Attention Deficit Gardening
Report From An Opinionated Gardener – June 12
When I garden, it’s as if my alternate attention deficit self takes over. I tend to wander willy-nilly from task to task, weeding here, deadheading there, and putting a plant in the soil somewhere else. I get a great deal done, but not in a focused, confined sort of fashion.
Some of this haphazard garden tending style is due to my willingness to be drawn to specific areas as the plants themselves call to me. One part of the garden will make sure that I know that it needs attention now. Some of this style can be attributed to my interest being drawn toward what is more enjoyable for me (planting and weeding) instead of those jobs that are less rewarding (mulching, transplanting).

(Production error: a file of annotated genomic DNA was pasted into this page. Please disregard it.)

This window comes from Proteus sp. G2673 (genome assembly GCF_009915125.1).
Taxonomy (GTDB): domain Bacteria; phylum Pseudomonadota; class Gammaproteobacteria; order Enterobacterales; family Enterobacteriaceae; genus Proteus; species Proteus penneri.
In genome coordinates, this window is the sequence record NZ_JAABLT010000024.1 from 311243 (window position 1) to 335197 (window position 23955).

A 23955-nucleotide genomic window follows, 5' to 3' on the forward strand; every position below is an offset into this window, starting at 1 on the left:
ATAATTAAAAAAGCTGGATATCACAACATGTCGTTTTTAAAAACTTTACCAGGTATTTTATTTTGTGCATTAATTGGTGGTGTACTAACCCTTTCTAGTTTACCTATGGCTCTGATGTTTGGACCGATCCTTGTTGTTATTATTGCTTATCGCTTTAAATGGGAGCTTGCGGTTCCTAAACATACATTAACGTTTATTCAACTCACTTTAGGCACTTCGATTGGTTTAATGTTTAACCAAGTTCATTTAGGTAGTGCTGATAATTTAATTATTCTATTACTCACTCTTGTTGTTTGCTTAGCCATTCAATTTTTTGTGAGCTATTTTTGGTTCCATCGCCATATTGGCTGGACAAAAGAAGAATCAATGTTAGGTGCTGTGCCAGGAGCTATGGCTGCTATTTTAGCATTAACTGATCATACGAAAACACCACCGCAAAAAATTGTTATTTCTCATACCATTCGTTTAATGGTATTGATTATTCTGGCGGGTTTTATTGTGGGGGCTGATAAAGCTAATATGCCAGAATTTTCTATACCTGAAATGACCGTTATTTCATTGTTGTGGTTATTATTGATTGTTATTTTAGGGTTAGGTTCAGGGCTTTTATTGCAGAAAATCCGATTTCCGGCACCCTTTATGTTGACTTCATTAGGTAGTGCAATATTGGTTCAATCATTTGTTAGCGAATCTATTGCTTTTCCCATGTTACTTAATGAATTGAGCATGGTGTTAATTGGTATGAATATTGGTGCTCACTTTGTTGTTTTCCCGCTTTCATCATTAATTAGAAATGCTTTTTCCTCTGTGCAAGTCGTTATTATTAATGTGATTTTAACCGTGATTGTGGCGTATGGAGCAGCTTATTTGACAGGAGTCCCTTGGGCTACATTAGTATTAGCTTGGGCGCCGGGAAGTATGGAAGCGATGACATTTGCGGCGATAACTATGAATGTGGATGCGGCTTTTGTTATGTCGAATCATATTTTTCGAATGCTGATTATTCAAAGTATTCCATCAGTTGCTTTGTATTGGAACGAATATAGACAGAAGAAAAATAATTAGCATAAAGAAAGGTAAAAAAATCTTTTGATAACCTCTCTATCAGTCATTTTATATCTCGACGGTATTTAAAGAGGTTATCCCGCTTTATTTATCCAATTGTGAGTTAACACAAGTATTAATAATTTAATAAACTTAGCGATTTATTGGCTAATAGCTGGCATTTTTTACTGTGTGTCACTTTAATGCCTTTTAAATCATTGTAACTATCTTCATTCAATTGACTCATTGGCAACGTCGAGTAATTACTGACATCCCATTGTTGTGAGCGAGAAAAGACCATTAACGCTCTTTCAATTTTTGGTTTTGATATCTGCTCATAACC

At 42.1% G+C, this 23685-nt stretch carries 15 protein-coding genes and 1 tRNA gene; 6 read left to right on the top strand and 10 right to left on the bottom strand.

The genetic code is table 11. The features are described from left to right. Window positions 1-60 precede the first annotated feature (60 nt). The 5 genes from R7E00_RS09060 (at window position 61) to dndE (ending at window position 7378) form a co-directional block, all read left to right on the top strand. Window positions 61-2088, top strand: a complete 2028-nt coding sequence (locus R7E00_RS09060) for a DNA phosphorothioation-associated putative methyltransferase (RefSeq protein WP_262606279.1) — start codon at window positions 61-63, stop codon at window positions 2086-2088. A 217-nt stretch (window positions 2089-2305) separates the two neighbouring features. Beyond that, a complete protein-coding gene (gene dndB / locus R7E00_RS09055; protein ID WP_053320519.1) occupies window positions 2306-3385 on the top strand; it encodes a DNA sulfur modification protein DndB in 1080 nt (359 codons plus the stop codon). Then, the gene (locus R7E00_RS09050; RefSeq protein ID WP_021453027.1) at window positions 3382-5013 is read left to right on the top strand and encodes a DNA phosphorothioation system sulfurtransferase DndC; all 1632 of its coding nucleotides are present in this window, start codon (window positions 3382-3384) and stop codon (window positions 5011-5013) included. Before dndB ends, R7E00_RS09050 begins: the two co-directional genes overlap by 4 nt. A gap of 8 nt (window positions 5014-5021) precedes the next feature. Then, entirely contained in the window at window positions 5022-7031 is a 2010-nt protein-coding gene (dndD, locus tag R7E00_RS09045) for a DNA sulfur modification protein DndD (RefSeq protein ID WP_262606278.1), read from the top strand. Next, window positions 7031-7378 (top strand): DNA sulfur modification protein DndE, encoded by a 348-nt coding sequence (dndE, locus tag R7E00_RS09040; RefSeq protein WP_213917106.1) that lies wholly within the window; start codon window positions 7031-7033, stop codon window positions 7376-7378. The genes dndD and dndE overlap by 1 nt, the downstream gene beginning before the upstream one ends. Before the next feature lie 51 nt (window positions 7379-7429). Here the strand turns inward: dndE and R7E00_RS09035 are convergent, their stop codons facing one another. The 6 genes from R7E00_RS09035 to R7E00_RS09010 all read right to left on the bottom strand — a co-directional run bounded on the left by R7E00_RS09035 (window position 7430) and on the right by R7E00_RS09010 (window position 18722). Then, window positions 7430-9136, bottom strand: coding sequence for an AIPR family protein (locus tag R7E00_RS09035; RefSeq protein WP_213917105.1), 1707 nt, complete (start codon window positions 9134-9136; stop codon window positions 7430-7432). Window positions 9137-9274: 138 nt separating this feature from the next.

Yes, I love weeding. The results are immediately evident, it’s not physically taxing, and it is downright meditative. Planting is satisfying because you’re adding new, potentially wonderful things to the landscape. Deadheading can be calming and instantly rewarding.
I think that it’s easy at this time of year to get overwhelmed. I don’t know about you, but at this time of year at Poison Ivy Acres there are areas needing attention everywhere I turn. In June I’m still planting and planning, fixing past mistakes, weeding, fighting insect attacks, trimming, deadheading and filling containers. For me, flitting from area to area helps me not feel overwhelmed.
I’m acknowledging that all need work, and although not finishing in each part of the garden I manage to deal with what is most pressing while still getting some of those enjoyable tasks such as planting and weeding completed.
Attention deficit gardening works for me.